A bunch of giant non-typical whitetails were killed last fall across America—we’ve profiled a good few of them here at the ZONE—and more will bite the dust this November—we’ll profile more. What’s up with all the freaks?
It’s weird because the average hunter hardly ever sees a palmated, drop-tined, multi-beamed, junked-up, 20-point-plus rack. I’ve hunted in 25 states and 4 Canadian provinces and have seen exactly 2, both of which I killed as fast as I could. You ever seen a big freak?
Weird racks are mostly about genetics. Dr. Grant Woods of Missouri feels that most all whitetail bucks have non-typical (NT) characteristics in their genes, though they generally don’t start to show till the deer are 4 or 5 or older. “It’s rare for a 6- or 7-year-old buck to be a straight up typical these days, especially on managed private land where there’s lots of food,” he says. Woods believes the world-record for NT whitetails (currently an almost unbelievable 333" ) will be broken several times before the Hanson typical (213") is topped.
Since 1950, many more typical racks (5,441) than NT (3,021) have been entered into the Boone and Crockett record book. But the freaks are on the upswing. From 1995 until present, more than 1,400 NT bucks were registered with B&C (as compared with 801 freaky racks in the book the previous decade). And remember, these figures don’t take into account the many thousands of junky, 3-beamed, drop-tined 140- to 190-inch goons shot by hunters the last few years. They are awesome bucks, just not record material.
The Heartland States, especially Illinois, Iowa and Wisconsin, are producing the most monsters by far. The region has river bottoms with fertile soils and thick cover, and sprawling fields of corn and soybeans. Plus, many landowners are planting food plots and passing up young bucks. The older the deer get, the more their racks grow wild stuff.
Good feed is helpful, but age is the number one freak factor. Take Saskatchewan, which has produced 34 non-typical B&C entries since 2000, along with God knows how many thousands of black, gnarly 180-inchers like the one I shot up there last November (see the photo of me with the 22-pointer; how cool are the 4 sticker points at the base of the main beams?). The soil is not rich in Saskatchewan where I got that monster, crops are non-existent and the growing season is short. But what Canada does have are tens of millions of acres of thick, sparsely populated spruce and fir forest. In spite of the cold and the wolves, a lot bucks live 5 or 6 years or longer in the bush and grow those big, weird racks we all dream about.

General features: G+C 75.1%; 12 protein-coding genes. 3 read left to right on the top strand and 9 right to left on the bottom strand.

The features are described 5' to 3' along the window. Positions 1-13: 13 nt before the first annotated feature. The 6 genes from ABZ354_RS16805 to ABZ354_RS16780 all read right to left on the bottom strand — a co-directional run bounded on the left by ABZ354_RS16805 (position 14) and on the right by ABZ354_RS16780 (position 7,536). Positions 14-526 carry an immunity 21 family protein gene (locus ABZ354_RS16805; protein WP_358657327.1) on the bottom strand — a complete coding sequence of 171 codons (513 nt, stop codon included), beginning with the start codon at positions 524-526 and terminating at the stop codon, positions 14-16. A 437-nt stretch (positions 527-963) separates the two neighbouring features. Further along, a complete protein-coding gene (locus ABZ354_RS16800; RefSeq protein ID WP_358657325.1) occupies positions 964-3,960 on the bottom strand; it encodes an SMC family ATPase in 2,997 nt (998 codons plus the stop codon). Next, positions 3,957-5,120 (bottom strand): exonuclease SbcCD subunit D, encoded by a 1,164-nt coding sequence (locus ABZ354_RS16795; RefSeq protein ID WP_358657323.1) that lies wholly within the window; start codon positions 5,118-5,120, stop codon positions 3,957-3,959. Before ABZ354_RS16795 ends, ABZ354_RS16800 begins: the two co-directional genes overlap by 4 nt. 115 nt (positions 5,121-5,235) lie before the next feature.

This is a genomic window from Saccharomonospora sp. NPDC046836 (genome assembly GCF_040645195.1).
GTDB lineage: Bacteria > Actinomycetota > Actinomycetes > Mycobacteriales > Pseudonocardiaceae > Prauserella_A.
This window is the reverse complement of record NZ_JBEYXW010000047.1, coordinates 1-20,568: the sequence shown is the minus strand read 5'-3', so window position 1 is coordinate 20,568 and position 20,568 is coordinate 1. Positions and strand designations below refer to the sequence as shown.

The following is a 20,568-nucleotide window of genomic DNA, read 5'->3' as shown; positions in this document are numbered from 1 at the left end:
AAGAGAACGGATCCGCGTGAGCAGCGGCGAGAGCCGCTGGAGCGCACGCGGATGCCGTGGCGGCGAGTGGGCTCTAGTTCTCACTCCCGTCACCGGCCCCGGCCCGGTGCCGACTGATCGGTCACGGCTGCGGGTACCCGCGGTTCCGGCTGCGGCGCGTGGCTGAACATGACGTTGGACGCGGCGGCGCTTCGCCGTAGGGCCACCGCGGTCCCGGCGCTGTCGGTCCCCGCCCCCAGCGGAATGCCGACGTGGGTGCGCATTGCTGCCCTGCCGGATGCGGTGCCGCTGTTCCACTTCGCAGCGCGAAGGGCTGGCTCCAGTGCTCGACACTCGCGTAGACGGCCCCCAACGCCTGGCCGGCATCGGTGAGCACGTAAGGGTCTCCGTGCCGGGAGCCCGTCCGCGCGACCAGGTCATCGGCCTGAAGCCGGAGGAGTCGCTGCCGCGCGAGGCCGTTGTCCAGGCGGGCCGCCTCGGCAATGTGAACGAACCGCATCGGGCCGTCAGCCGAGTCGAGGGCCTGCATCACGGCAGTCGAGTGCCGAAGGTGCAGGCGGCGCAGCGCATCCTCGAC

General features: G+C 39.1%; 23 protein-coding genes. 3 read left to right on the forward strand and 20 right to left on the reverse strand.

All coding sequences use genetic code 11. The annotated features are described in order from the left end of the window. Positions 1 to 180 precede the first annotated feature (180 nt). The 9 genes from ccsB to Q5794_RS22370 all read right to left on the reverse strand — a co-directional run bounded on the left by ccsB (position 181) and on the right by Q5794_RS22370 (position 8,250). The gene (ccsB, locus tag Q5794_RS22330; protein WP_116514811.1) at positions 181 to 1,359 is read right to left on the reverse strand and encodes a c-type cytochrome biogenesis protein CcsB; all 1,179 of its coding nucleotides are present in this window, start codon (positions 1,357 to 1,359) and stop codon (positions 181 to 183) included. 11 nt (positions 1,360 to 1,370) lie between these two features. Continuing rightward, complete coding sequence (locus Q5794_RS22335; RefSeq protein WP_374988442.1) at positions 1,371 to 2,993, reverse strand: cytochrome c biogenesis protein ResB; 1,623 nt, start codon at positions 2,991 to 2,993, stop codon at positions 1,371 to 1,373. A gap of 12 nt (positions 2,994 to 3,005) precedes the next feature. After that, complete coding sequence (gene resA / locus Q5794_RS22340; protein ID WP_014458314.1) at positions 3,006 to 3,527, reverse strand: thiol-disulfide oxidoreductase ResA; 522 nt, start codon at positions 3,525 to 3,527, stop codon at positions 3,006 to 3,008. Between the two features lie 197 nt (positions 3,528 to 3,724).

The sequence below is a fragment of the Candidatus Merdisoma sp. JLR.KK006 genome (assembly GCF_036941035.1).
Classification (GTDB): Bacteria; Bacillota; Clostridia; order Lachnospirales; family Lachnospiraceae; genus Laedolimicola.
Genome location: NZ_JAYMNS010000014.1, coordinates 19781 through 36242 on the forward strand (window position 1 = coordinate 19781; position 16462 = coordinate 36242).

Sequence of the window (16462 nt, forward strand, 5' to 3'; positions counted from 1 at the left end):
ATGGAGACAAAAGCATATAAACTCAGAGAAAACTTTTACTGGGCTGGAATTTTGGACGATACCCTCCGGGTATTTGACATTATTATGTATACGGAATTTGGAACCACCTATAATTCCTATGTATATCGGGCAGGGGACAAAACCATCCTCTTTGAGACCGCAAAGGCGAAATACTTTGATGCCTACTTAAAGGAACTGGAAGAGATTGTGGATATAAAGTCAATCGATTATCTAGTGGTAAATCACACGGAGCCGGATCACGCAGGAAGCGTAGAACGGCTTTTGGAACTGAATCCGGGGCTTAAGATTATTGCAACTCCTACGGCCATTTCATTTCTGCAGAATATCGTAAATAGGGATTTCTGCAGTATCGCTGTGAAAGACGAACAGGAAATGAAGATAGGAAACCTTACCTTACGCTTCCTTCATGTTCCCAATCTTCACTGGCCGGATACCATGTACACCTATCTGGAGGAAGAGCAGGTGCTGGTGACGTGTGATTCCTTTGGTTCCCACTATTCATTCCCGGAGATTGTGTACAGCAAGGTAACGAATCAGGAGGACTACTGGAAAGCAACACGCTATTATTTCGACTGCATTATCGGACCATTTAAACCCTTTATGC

BTW, it takes a NT rack that scores 195 to make the record book. That’s a lot of junk.
My Quick Tip for the Day: Medical studies show your heart can reach 118 percent of its maximum rate when you’re fixing to shoot at any deer, even a doe. I really don’t know how to interpret that, only to say it’s thumping like hell, which you know is true because you’ve felt it too. Well, God bless your ticker if you see a big freak marching through the woods this fall. To calm down a bit, pull your eyes off that gnarly rack—once you know you’re going to shoot a buck, never look at his antlers again. Focus on a patch of hair, breath deeply and kill the beast as quickly as you can, before you start shaking and lose it.